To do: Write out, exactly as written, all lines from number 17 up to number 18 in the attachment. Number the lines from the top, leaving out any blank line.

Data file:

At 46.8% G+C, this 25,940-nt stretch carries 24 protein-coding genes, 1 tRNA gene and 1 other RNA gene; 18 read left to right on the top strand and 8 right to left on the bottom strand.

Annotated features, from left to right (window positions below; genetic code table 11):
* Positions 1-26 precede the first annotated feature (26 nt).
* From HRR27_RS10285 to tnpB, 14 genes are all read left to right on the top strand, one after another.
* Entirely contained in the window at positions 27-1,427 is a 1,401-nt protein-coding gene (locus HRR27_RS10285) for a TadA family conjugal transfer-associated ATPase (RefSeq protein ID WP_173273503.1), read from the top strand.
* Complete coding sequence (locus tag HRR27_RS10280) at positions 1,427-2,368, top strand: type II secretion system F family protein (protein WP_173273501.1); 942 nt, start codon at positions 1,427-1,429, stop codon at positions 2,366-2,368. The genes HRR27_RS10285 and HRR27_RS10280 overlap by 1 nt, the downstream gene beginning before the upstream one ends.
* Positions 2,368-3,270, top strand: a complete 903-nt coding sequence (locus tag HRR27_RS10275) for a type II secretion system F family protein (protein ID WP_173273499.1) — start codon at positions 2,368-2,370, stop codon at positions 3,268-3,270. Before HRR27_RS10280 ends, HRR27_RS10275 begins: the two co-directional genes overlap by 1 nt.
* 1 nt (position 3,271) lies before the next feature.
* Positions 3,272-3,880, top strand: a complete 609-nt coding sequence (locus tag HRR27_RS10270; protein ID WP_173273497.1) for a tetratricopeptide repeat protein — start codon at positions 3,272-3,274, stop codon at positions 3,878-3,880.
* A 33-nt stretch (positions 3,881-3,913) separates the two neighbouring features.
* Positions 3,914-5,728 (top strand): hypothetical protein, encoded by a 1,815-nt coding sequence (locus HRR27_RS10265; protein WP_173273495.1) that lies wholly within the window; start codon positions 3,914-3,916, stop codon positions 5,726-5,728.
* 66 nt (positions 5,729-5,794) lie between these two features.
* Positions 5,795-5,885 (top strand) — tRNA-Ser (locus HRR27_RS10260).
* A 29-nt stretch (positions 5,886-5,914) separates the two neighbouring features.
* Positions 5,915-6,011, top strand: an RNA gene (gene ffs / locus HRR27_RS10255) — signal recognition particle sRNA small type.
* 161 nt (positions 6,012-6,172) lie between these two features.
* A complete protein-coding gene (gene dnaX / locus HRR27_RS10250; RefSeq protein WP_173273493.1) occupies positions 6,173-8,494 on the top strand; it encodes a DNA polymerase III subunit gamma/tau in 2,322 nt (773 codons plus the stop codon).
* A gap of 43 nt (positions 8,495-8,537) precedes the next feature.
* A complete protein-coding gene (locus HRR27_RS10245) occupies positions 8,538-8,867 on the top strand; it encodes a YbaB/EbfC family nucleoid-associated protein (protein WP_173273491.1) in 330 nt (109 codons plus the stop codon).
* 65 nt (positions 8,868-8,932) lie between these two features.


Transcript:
* A complete protein-coding gene (gene dnaX / locus HRR27_RS10250; RefSeq protein WP_173273493.1) occupies positions 6,173-8,494 on the top strand; it encodes a DNA polymerase III subunit gamma/tau in 2,322 nt (773 codons plus the stop codon).
* A gap of 43 nt (positions 8,495-8,537) precedes the next feature.